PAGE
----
The Chickahominy Report

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House approves amendment to prohibit federal funding of Chesapeake Bay restoration plan

Rep. Bob Goodlatte

Rep. Bob Goodlatte

MECHANICSVILLE, Va. — The House voted late tonight to approve a budget amendment by Rep. Bob Goodlatte (R-Va.) that would prohibit federal funding for the U.S. Environmental Protection Agency’s Chesapeake Bay restoration plan.

Goodlatte’s amendment to the House continuing resolution (H.R. 1), mandates that “None of the funds made avail­able by this Act may be used to develop, pro­mul­gate, eval­u­ate, imple­ment, pro­vide over­sight to, or back­stop total max­i­mum daily loads or water­shed imple­men­ta­tion plans for the Chesa­peake Bay Watershed.”

The Washington Post reports that the amendment passed 230-195, with eight Democrats joining 222 Republicans voting in favor of the resolution and 15 Republicans joining 180 Democrats opposing it.

In urging Congress to vote against the measure, Goodlatte raised the boogeyman of an overreaching federal government planning to wreck the economy in favor of the environment.

The Post report said that Goodlatte wrote a letter to his House colleagues that the Bay restoration plan was a “demonstration” project.

“If the EPA has its way, your local communities will also have to find the money for these costly regulations,” he wrote. “Congress must tell the EPA we do not want this overregulation in the Chesapeake Bay or any other watershed.”

Ironically, given that the Clean Water Act mandates the cleanup of the nation’s waterways regardless of who gets to pay for it, Goodlatte’s amendment will place the funding burden squarely on the backs of state and local governments in the Bay watershed. According to the Clean Water Act, the EPA only has to set water quality standards—it does not have to pay the costs of achieving them.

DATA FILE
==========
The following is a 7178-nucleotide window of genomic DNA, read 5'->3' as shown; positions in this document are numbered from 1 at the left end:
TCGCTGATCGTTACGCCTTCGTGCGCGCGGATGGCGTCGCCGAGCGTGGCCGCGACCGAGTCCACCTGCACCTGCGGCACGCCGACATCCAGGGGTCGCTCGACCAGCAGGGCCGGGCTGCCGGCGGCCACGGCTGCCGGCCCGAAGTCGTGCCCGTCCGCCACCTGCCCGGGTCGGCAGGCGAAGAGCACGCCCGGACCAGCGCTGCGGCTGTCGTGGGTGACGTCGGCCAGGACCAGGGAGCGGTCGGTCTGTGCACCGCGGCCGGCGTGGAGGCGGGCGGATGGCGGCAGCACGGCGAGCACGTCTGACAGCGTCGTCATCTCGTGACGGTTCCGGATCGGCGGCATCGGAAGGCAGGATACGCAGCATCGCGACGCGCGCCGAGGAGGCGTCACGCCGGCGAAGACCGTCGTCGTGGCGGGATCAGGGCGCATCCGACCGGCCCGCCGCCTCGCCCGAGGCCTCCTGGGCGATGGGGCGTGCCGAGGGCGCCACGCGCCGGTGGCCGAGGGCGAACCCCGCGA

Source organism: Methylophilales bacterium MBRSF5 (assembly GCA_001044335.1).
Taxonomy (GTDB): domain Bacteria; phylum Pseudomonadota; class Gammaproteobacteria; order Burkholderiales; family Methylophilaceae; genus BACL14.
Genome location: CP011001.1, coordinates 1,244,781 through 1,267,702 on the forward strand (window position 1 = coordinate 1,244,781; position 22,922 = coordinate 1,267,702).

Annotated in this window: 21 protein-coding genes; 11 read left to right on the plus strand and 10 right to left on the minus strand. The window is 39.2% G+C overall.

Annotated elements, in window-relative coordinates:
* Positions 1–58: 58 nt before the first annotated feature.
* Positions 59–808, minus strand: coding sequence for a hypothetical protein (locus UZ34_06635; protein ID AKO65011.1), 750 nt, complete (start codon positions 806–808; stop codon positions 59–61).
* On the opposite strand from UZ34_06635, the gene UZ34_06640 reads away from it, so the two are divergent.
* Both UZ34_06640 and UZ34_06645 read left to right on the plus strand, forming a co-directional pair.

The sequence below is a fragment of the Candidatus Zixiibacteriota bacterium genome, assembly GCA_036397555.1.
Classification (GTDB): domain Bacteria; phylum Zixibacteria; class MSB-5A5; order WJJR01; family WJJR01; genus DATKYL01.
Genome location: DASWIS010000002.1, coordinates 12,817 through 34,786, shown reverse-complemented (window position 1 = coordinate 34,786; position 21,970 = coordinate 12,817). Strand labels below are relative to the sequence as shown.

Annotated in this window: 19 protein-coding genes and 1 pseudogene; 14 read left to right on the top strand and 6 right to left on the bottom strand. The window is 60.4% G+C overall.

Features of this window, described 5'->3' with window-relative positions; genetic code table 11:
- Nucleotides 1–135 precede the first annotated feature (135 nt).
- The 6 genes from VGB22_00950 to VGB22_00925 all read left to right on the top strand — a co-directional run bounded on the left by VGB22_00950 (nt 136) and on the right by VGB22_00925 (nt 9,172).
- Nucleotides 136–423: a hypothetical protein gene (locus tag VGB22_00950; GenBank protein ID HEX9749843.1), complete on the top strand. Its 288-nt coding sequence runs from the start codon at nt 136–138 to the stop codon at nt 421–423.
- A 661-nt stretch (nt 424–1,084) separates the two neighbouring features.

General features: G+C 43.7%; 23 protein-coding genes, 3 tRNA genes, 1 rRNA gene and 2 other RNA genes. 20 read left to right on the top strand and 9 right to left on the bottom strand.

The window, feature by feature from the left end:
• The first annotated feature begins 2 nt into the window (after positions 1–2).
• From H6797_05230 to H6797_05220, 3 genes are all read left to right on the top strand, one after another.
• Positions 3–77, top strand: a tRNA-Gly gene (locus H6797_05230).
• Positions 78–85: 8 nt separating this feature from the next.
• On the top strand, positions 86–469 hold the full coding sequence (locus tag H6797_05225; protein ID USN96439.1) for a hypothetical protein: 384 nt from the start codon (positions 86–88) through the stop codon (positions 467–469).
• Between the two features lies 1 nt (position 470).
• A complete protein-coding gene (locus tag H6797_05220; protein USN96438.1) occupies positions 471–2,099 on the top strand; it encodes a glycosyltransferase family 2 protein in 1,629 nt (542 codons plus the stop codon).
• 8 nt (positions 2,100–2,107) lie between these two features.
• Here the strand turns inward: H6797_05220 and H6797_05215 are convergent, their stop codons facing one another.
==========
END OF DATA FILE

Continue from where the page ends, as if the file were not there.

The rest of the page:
Chesapeake Bay Foundation President William C. Baker issued the following amendment:

With this single budget amendment, the House has voted to undo 25 years’ worth of bi-partisan and broad-based efforts to save the Chesapeake Bay. EPA and the six watershed states have worked collaboratively to produce a set of pollution reduction plans that each state would implement as part of a federal/state partnership. This vote effectively removes the federal partner from the equation, placing the burden squarely on the shoulders of states, municipalities, and individuals. It is in direct contradiction to the best science in the world, which defines the Bay as a single system that must be managed as one.


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